Investment: Where Does Reality End And Myth Takeover

Monday, 23 February 2015
By Robert McDowall

Folklore permeates thinking and analytical conclusions of routine events and transactions in financial markets through myths. A myth is an attempt to explain mysteries, supernatural events, and cultural traditions. Today, in the rational and scientific views of the world, the term "myth" has come to denote stories are false, and this is the most common use of the word today. Such a definition of the term assumes that scientific analysis is the final judge of what is and is not real. Mythic storytellers past and present, on the other hand, have typically assumed that reality is too complex to grasp by means of a single method of analysis. In consequence we have relied on stories to provide a glimpse of that complexity. Historically, stories about mythic worlds were often in an important sense more real than accounts of observable facts. Storytellers conceded that the people inhabited mythic worlds. The events taking place in them were directly visible only to a few, uniquely endowed visionaries (mystics). They also pointed out hidden connections between invisible mythic realities and the ordinary people, places, things and events that they and their audiences daily experienced.

In this blog I would like to set out alternative perceptions of so-called activist investors in financial markets by presenting the myth and reality in five different scenarios. The reader can determine what myth is and what the reality.

Are today’s activist investors "one club" players who through shareholder tyranny force companies to make imprudent changes in their capital structure resulting in a large dividend or share buyback programmes or force a sale of the company without cognizance of the realities of the company’s situations? Do they employ a range of strategies such as returning excess cash on the balance sheet to shareholders, restructuring company assets by selling one or combining several distinct business units to enhance e the combined trading value of the resulting companies’ shares?

Are today’s activist investors focused on “short-termism” as an investment style and is inherently bad for that very reason? Is it true that activist investors like quick returns, as all investors, because the quicker the return on an investment, the higher the IRR and the faster the investment funds can be re-invested for further gain?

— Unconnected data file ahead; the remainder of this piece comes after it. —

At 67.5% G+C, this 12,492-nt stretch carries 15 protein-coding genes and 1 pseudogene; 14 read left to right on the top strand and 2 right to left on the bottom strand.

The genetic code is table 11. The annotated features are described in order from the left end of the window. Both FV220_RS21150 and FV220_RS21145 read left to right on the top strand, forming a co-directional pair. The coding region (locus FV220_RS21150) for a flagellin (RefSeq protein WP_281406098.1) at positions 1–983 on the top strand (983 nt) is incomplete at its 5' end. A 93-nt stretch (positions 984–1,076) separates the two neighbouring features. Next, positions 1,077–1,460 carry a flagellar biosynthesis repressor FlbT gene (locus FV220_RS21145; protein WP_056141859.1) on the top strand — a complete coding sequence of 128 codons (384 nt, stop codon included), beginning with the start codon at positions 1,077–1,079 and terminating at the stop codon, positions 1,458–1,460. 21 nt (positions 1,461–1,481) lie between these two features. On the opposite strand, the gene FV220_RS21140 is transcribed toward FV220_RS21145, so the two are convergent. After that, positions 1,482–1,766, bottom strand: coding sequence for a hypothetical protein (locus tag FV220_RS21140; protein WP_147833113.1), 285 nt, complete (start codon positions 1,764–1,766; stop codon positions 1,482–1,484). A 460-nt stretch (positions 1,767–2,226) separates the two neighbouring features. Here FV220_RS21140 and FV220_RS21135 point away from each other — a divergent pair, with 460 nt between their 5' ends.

Do conventional institutional investors tend to support a target company against a challenge by an activist investor because companies with effective investment returns have credibility with and the trust of their institutional investors, particularly true of their longer term investors and new investors? Alternatively, is there any longer a bias in favor of management among conventional institutional investors because institutional investors are judged by quarterly performance statistics?

Is the best defense against an activist investor is an aggressive structural defense for example by revising its existing poison pill to better target activist investors or strengthening or guard against a call for a special meeting or other proxy contest antics? Perhaps, when a company reviews its defenses, it should be circumspect about introducing new defences or tighten existing ones. Other defensive mechanisms are most likely to be incidental and ineffective because they are likely to create an impression of vulnerability on the part of the target company. Moreover they could hinder efforts to convince other investors to take the company’s side in a forthcoming proxy contest.

Since activist investors rely on stealth in building their ownership stake and in plotting an activist campaign against target companies, does a company has any way no way of knowing whether and when it will be a target of an activist investor? While activists’ investors don’t disclose their plans until they are ready to approach the company privately or publicly, they will deploy existing rules to maximize their freedom of action and to retain the initiative. However activist investors do not target high-performers. They seek out under performing companies. The best defence is for management to recognise that it is under-performing. So, the best defence is to address the reasons for under-performance promptly and decisively.

So were these just made up stories? As it just a made up story? Sometimes we want to know this when we hear these 'stories' (case studies). "What is the truth of them?" is an obvious question. There are stories (case studies) that seem to tell us something even when we know they were made up for us and we might as ask ourselves, "Does it matter whether the story (case study) is literally true?"

This article is the second of Robert McDowall's series on Folklore & Finance.